Carrie has lunch with Petrovsky's ex Juliette B. who tells her he always gives priority to his art above his partner- she finds that true and has a generally bad time. Charlotte prepares with Anthony...
While Carrie and Stanford hang out at the bar of Brasserie 8 1/2 in midtown Manhattan, they run into Lynn Cameron, an old friend, who is producing a NY fashion show featuring real models and famous ...
While wrestling with the pressures of life, love, and work in Manhattan, Carrie, Miranda, and Charlotte join Samantha for a trip to Abu Dhabi (United Arab Emirates), where Samantha's ex is filming a new movie.
Michael Patrick King
Sarah Jessica Parker,
New Yorker and new doctor Zoe Hart accepts an offer from a stranger, Dr. Harley Wilkes, to work in his medical practice in Bluebell, Alabama. She arrives to find he has died and left half the practice to her in his will.
Showrunner Michael Patrick King admitted that one of the main reasons behind the love story between Carrie and Aleksandr Petrovsky is that he was sick of the fans complaining of how Mr. Big was older than Carrie, so he decided to pair her up with a real older guy. See more »
In the opening credits, a close-up of the bus that splashed Carrie shows that it was full of people. But as the bus rounds the corner, it is totally empty. See more »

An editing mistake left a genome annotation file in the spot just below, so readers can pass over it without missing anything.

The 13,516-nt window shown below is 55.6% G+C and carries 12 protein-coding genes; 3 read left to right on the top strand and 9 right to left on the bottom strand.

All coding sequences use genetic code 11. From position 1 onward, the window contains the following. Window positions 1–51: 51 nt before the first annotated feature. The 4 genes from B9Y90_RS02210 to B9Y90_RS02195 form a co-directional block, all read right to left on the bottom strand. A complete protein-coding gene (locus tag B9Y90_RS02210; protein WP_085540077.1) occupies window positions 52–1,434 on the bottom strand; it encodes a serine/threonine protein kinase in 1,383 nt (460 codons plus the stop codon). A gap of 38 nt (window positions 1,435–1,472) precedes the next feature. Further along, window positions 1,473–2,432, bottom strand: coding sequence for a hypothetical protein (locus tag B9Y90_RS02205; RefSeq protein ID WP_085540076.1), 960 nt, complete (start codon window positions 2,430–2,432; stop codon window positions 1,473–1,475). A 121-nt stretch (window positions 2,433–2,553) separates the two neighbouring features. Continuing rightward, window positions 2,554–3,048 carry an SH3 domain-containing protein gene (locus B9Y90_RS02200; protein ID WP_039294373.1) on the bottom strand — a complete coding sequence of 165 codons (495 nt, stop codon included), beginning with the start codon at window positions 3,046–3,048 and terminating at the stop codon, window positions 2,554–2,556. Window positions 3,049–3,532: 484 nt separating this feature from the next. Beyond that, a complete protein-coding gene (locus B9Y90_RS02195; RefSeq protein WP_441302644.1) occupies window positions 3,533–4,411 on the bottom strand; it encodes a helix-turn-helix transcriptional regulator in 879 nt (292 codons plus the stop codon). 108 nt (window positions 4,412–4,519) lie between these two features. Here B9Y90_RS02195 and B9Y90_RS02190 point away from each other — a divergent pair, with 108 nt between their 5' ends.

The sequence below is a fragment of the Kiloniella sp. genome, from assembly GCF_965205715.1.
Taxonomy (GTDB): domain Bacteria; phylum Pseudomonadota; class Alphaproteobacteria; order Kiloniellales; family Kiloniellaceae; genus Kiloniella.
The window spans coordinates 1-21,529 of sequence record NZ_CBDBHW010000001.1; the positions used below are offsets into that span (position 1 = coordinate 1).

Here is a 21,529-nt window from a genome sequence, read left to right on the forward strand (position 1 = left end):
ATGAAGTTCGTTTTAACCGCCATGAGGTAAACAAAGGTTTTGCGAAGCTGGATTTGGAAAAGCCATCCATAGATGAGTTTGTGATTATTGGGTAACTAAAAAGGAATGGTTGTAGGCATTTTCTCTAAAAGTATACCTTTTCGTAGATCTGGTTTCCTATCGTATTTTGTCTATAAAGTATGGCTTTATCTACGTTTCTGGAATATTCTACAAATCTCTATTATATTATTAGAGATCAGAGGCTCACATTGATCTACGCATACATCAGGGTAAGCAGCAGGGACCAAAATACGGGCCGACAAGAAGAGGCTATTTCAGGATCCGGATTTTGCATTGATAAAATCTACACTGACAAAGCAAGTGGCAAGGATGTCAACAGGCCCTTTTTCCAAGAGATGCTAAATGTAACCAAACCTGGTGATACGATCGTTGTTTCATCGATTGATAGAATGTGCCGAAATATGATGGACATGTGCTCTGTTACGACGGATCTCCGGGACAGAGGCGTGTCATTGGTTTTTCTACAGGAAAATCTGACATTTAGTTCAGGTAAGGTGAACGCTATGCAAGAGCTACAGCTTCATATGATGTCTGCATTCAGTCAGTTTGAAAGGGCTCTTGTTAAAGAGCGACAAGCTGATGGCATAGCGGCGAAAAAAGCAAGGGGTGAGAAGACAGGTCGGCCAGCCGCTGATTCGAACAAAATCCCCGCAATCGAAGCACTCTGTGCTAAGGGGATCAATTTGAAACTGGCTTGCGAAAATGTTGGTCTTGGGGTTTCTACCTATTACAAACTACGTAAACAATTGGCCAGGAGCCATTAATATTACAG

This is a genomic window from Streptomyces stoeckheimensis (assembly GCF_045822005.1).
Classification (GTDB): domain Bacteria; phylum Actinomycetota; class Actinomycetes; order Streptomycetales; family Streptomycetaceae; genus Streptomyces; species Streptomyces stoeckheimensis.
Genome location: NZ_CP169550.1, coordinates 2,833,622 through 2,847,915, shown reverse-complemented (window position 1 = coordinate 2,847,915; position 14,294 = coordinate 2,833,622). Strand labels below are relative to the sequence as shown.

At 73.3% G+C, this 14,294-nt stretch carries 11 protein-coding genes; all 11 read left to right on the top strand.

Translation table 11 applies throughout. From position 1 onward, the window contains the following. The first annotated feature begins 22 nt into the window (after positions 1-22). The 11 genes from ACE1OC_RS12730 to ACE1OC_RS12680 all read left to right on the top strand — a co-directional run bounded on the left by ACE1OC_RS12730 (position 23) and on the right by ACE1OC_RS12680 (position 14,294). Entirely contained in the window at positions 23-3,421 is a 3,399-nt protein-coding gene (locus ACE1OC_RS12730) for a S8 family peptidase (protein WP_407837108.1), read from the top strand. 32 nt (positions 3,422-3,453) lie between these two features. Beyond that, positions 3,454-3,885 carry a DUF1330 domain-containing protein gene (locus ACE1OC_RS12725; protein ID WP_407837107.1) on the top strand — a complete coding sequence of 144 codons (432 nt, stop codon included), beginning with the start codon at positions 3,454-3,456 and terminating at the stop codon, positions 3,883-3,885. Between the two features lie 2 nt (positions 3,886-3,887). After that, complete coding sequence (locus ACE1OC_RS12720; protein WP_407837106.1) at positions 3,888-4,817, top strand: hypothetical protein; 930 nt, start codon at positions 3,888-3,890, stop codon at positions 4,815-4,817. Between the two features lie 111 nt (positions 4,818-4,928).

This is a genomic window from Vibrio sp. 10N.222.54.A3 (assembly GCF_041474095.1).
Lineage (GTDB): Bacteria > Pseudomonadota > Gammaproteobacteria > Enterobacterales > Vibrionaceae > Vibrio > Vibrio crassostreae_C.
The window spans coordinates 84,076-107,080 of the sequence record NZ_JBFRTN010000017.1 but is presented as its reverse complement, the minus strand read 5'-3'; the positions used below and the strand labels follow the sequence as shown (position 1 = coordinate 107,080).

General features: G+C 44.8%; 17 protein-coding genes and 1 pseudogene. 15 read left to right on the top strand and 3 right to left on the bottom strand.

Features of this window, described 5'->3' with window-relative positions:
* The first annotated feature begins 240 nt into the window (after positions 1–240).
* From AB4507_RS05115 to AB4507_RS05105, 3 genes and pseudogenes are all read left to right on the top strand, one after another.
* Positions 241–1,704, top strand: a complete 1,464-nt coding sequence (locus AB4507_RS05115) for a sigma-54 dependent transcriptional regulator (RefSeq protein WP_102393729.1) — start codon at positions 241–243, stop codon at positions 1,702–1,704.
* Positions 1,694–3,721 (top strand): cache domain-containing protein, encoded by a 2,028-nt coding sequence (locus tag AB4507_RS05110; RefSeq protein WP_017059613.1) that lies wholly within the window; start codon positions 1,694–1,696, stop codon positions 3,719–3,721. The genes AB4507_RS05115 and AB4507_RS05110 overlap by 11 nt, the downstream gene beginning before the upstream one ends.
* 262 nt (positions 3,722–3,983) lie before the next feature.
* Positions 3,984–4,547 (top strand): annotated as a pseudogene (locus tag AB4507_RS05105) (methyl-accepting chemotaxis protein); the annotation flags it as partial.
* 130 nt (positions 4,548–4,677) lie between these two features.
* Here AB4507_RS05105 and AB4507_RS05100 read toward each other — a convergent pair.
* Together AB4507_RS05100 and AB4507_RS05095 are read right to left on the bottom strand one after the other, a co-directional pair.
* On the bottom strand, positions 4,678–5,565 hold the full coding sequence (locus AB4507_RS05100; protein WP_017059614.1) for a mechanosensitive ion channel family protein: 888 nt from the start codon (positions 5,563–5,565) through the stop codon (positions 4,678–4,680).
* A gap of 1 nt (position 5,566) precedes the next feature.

Sexy is what I try to get them to see after I win them over with my personality.
See more »
From episodes 61 ("The Good Fight") and beyond, the credits were altered after the 9/11 attacks. New footage is now present, durning the title and Sarah Jessica Parker's name, that originally featured shots of the Twin Towers. See more »
One can easily identify with the characters on this show -- if one is young, attractive, and affluent or rising (with money to feed a cutting-edge fashion sense). One can also identify with the characters if one is supposed to be intelligent and capable yet is really vapid and narrow-minded. The stars' ages range roughly around my own, late-thirties and mid-forties, but their mentality is barely past puberty. These are prosperous career women who talk like junior high schoolers. It's as if they never had a deep thought in their lives. They seem intelligent enough to grasp Dostoevsky, and it would do them good -- but they'd probably think that meant something sexual since, as the title implies, they think of nothing else.
That such shallow characters, with no more depth than an ad in Cosmopolitan, can exist for an hour a week on television is not suprizing. What is frightening is that some people actually think human beings can live like this, and may even want to emulate them. I don't know anyone like the characters in this show, thank God, and I hope I never meet any. I will reside in the country where people read and think, are reflective, introspective, and muse on eternal verities. Shows like this, which present people who are supposed to be intelligent and witty and urbane but who in fact are sadly vacuous, encourage one to keep the television off and live a real life.
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